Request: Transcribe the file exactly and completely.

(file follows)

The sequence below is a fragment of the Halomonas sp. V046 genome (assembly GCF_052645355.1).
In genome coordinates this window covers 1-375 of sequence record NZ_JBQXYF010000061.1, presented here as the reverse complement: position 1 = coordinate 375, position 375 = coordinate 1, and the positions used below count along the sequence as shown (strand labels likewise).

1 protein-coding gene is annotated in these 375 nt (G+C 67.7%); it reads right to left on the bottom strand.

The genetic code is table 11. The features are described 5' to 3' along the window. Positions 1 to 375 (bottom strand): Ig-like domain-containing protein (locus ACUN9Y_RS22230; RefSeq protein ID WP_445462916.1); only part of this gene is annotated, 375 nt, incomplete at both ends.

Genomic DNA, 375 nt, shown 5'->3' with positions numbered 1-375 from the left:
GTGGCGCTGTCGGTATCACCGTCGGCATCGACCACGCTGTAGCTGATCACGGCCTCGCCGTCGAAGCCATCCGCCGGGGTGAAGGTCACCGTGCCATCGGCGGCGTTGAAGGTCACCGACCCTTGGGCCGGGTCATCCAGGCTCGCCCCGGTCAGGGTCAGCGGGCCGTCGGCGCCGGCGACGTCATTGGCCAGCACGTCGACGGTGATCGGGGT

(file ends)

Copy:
The sequence below is a fragment of the Halomonas sp. V046 genome (assembly GCF_052645355.1).
In genome coordinates this window covers 1-375 of sequence record NZ_JBQXYF010000061.1, presented here as the reverse complement: position 1 = coordinate 375, position 375 = coordinate 1, and the positions used below count along the sequence as shown (strand labels likewise).

1 protein-coding gene is annotated in these 375 nt (G+C 67.7%); it reads right to left on the bottom strand.

The genetic code is table 11. The features are described 5' to 3' along the window. Positions 1 to 375 (bottom strand): Ig-like domain-containing protein (locus ACUN9Y_RS22230; RefSeq protein ID WP_445462916.1); only part of this gene is annotated, 375 nt, incomplete at both ends.

Genomic DNA, 375 nt, shown 5'->3' with positions numbered 1-375 from the left:
GTGGCGCTGTCGGTATCACCGTCGGCATCGACCACGCTGTAGCTGATCACGGCCTCGCCGTCGAAGCCATCCGCCGGGGTGAAGGTCACCGTGCCATCGGCGGCGTTGAAGGTCACCGACCCTTGGGCCGGGTCATCCAGGCTCGCCCCGGTCAGGGTCAGCGGGCCGTCGGCGCCGGCGACGTCATTGGCCAGCACGTCGACGGTGATCGGGGT